Short duration Southern Ontario rainfall intensities trends are mostly insignificant (randomly up and down) and are decreasing for short durations linked to urban flash flooding in overland drainage and sewer systems.

Ontario climate change myth cap and trade policy climate adaptation ROI
More statistically significant DECREASES in rainfall intensity are observed than increases.

Toronto climate change extreme weather hoax
Annual maximum rain intensities are DECREASING for all durations of 5 minutes to 24 hours at the long term Toronto climate station. Decreasing trends are statistically significant for the 6, 12 and 24 hour durations.

2) Design standard capacity (level of service) HAS increased

Storm Drainage / Runoff Flow Conveyance

Many municipalities had storm sewer capacities based on 2-year to 5-year return period rainfall intensities. This basic level of service for the 'minor' underground convenience system is characteristic of urban drainage system build before the 1980's, when dual drainage design emerged, adding 'major' overland flow capacity to the level of service to handle extreme rainfall. The earliest a Toronto-area municipality incorporated overland flow capacity into its design standards was 1978. Typically, a 100-year return period level of service is now provided for the major system. This represents about a 250% increase in system capacity as shown below.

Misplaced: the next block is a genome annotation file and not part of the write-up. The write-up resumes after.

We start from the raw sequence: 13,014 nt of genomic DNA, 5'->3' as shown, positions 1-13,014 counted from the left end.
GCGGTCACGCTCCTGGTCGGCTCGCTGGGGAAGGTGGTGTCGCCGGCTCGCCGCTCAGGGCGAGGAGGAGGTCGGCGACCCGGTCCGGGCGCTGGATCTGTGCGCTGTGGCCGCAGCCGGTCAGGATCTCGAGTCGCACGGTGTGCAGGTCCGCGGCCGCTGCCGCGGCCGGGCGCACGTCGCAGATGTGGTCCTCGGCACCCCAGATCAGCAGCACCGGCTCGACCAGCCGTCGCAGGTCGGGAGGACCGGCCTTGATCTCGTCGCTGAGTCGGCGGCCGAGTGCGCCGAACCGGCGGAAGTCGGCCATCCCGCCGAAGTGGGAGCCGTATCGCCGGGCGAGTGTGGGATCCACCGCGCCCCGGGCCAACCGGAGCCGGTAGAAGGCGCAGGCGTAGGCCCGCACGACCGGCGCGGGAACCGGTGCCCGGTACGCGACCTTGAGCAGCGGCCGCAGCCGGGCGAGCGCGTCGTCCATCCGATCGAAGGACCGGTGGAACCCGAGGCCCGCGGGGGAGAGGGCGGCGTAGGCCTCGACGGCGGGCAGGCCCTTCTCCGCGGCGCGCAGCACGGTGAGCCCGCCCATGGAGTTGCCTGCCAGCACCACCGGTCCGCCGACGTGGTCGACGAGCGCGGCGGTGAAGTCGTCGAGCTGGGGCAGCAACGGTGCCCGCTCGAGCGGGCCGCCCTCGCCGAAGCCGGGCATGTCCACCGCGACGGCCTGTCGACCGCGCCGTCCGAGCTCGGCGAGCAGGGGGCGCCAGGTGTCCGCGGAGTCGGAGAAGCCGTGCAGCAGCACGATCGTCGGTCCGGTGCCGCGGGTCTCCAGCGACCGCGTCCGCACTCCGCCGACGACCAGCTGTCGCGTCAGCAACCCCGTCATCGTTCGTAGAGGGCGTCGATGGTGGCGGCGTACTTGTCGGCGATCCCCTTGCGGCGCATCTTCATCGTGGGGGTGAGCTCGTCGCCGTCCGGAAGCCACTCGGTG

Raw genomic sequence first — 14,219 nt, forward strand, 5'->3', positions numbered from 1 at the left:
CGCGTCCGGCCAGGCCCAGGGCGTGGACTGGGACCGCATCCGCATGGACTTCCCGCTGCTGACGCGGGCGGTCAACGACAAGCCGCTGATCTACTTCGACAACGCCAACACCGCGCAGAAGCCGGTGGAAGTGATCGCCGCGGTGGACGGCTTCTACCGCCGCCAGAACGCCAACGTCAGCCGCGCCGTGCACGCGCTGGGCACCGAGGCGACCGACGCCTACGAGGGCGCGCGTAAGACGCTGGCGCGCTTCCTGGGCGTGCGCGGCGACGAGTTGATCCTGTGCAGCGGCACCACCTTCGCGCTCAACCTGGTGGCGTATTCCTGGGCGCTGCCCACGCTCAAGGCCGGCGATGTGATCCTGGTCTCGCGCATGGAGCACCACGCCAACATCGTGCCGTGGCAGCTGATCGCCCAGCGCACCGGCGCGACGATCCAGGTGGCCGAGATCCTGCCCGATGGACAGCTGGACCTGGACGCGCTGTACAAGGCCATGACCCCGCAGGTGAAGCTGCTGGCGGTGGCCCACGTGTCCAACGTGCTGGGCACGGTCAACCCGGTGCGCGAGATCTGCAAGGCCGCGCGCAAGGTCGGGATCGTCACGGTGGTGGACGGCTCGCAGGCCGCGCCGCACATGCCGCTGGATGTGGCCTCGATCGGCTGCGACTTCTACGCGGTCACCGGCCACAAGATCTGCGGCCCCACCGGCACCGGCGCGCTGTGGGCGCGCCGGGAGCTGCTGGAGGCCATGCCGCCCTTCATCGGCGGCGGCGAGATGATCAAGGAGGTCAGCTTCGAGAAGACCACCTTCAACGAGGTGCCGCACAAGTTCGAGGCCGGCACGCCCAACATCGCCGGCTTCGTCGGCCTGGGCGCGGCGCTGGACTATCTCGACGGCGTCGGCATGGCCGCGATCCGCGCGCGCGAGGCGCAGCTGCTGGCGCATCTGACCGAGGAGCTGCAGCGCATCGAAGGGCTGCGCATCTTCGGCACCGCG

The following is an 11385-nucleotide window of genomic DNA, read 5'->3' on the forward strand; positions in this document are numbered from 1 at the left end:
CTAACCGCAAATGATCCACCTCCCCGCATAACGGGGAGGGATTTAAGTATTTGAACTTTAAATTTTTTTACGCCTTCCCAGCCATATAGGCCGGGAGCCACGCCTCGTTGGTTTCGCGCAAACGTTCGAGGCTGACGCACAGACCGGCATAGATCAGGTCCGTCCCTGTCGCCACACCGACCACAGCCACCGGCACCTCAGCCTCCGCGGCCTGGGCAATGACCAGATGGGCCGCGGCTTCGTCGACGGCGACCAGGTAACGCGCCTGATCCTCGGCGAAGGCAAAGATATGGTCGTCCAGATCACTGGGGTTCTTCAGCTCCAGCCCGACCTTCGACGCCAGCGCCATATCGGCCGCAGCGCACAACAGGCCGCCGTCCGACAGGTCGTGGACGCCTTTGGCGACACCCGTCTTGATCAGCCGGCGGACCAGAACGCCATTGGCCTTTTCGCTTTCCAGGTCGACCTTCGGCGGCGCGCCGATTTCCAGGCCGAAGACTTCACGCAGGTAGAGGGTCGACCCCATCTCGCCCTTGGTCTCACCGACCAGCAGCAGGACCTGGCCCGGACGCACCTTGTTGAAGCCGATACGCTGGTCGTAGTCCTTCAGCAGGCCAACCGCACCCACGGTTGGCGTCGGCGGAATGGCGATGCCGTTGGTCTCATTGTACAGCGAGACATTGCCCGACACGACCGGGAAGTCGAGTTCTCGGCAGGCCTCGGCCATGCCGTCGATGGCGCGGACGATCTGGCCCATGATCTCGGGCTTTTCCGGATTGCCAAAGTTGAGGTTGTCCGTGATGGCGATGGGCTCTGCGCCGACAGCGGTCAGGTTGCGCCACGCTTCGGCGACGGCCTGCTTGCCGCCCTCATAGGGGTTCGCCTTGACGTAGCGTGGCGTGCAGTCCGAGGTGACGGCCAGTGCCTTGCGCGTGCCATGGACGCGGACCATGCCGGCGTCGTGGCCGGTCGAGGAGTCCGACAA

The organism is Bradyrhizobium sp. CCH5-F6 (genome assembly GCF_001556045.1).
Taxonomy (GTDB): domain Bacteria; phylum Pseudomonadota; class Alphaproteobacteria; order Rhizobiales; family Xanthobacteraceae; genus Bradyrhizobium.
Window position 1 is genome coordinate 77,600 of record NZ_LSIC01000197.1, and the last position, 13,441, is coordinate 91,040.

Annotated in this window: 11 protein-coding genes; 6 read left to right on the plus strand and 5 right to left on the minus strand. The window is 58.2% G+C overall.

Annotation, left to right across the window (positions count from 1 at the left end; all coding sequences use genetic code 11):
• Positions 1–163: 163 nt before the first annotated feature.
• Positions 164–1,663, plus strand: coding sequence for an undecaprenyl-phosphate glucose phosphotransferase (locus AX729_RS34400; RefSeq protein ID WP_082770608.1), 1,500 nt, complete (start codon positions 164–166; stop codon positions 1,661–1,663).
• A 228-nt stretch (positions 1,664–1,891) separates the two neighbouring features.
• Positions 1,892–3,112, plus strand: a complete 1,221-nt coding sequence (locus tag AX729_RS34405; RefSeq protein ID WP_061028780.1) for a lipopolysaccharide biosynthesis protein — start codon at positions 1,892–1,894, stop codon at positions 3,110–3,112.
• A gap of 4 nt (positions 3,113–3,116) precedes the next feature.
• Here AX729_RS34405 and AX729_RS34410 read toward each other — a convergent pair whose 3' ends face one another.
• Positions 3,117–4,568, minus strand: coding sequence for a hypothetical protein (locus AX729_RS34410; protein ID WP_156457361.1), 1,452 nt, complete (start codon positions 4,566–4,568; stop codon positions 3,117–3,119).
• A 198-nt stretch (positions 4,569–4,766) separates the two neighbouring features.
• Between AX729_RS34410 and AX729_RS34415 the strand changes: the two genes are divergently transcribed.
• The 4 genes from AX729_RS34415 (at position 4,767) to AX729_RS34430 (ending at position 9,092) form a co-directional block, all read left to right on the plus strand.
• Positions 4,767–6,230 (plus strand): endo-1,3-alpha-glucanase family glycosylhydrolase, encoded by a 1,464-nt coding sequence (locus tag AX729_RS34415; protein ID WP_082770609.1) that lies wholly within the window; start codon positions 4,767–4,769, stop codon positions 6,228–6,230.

Design standards increase level of service over time significantly - about 250% for old, pre-1980's 2-year minor-only systems to 1980's dual drainage 100-year systems, including overland flow component.

This is an excerpt from a late 1970's dual drainage standard in Ontario:

Dual drainage design standard incorporating minor sewer and major overland system capacity to avoid flooding into basements during 'heavy storms'.
Other cities have moved to the 100 year capacity standard through the 1980's. Calgary describes the chronology of drainage standard improvements, indicates improved drainage capacity standards in 1988: "The designed capacity for storm drainage systems in new communities is increased to handle one-in-one-hundred-year rainfalls (the former standard was one-in-five-year rainfalls - in some of the older communities, the standard was one-in-two-year rainfalls)."

Sanitary Drainage / Wet Weather Stress Reductions